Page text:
Whistleblowers should be regarded as a "gift", but existing legal protection for them remains fragmented and partial, two parliamentary committees hear.
The comments came during a hearing held jointly on Wednesday by the Committee of Inquiry into Money Laundering, Tax Avoidance and Tax Evasion (PANA) and the Committee on Legal Affairs, when a series of experts ranging from industry insiders, to an NGO representative and academics described the current system of protection for whistleblowers, and how that system might be improved.
Cathy James, Chief executive, of “Public Concern At Work”, a UK-based NGO which has received over twenty-five thousand requests for advice since its inception two decades ago, said whistleblowers should be welcomed by corporations and others.
“Any organisation which has a person who is prepared to speak up, should regard it as a gift, ¨ she said, highlighting the work of whistleblowers in shedding light on the “underbelly of corporate life.” She listed scandals where they had played a pivotal role in revealing wrong-doing, including the reuse of single-use medical equipment, the changing of expiry dates of food, to corporations´ testing their employees for AIDS without their consent.
Defenders of human rights
A number of MEPs, including the co-rapporteur for PANA committee, Jeppe Kofod (S&D, DK), reminded the hearing “we´re only sitting here in PANA because of the work of John Does revealing maladministration”. His view was echoed by Miguel Urban Crespo (GUE-NGL, SP), who described them as “defenders of human rights.”
Despite the critical role played by whistleblowers in revealing wrongdoing, the system of protection for them is fragmented and multi-layered, said Vigjilenca Abazi, Assistant professor at Maastricht University. Within Europe, there was a general lack of protection, and where they did exist, they tended to be partial, with additional problems of implementation.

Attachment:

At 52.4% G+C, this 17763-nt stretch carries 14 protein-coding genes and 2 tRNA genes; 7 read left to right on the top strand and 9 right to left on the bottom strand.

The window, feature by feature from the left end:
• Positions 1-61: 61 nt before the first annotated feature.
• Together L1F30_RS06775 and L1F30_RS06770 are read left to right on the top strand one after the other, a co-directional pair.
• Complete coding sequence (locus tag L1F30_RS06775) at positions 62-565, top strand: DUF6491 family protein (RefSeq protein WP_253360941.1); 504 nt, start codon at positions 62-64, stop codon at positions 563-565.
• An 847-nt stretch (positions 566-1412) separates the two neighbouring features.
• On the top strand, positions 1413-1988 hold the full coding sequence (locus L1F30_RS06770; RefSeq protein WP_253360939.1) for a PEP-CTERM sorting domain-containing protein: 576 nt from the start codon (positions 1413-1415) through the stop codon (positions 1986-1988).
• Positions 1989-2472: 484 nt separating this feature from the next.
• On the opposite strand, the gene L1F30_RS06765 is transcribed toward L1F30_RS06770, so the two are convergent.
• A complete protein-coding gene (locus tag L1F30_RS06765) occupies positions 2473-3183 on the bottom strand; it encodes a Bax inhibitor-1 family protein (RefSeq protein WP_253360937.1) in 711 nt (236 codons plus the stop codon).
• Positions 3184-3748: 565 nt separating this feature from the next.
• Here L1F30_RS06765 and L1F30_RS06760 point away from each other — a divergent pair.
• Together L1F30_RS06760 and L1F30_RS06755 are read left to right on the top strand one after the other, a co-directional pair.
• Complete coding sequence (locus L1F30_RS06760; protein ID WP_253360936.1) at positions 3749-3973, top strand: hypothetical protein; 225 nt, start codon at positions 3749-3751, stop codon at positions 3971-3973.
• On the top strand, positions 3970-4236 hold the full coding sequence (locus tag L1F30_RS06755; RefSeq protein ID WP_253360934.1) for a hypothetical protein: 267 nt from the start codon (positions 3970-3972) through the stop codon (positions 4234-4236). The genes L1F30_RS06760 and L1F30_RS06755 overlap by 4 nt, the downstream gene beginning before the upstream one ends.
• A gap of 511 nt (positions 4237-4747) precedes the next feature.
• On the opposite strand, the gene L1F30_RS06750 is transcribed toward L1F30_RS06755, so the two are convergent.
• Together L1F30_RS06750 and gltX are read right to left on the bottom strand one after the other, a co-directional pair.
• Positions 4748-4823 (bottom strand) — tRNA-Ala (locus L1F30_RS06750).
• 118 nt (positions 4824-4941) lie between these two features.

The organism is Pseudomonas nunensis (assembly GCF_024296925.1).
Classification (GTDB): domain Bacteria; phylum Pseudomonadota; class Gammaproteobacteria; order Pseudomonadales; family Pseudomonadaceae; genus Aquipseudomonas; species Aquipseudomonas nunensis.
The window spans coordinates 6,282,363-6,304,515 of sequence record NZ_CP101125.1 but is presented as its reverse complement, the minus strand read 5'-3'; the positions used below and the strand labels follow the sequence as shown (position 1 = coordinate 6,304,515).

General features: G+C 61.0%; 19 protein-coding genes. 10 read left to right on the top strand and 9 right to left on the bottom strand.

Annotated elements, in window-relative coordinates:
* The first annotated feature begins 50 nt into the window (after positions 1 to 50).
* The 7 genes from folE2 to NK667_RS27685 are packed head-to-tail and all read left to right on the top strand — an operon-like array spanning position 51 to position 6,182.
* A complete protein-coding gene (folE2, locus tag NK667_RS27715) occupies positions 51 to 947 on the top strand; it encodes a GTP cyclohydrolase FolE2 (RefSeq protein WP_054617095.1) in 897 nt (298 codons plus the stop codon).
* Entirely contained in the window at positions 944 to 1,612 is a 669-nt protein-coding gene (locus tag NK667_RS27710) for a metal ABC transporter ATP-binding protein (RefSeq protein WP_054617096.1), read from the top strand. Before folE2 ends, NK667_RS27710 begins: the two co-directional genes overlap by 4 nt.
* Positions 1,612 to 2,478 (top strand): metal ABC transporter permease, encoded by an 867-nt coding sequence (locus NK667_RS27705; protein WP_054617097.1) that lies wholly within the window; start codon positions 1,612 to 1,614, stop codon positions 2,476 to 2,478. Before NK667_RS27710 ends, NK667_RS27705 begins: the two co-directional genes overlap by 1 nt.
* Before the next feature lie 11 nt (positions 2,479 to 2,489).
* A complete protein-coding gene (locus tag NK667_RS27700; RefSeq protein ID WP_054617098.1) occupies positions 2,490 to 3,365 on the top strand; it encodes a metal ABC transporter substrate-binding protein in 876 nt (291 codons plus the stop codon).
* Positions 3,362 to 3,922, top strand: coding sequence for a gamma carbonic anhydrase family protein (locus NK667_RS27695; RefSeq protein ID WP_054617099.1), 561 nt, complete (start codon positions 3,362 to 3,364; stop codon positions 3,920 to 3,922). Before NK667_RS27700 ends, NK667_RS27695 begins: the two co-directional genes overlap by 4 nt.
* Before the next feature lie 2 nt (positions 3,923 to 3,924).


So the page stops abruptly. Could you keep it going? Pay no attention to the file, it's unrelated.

Currently, 13 Member States have limited protection for whistleblowers, despite an expansion in that protection over the last two years in countries such as France and Sweden. In many countries, whistleblower protection rules tended to be limited in scope. For example, in Romania, they protect only public sector workers.
Whistleblower protection - a pre-condition of business in Europe
Frédérique Berrod, a Professor at the College of Europe, suggested that MEPs might consider integrating whistleblower protections into existing European rules, which would cover all Member States. This would include the right to confidentiality for whistleblowers, the right to be informed about any follow-up and protection from retaliation.
“That would make protection of whistleblowers a pre-condition of doing business in the European Union,” she said, adding “this would have extraterritorial impact.”
Charlotte Grass, Head of Competition and Conformity, Group Vallourec, representing the industry point of view, called for a “hierarchy of procedures for whistleblowers” or a clear internal process to be made available to would-be whistleblowers.
Luis de GRANDES PASCUAL (EPP, SP) warned against laying the burden of proof exclusively on companies to prove their innocence when confronted with allegations of maladministration. His opinion contrasted sharply with that of Molly Scott-Cato (Verts-ALE, UK) who supported the “reverse burden of proof.”
“Our view is that whistleblowers should not need to prove good faith, but for the onus to be on firms to prove that the claims aren´t in the public interest,” she said.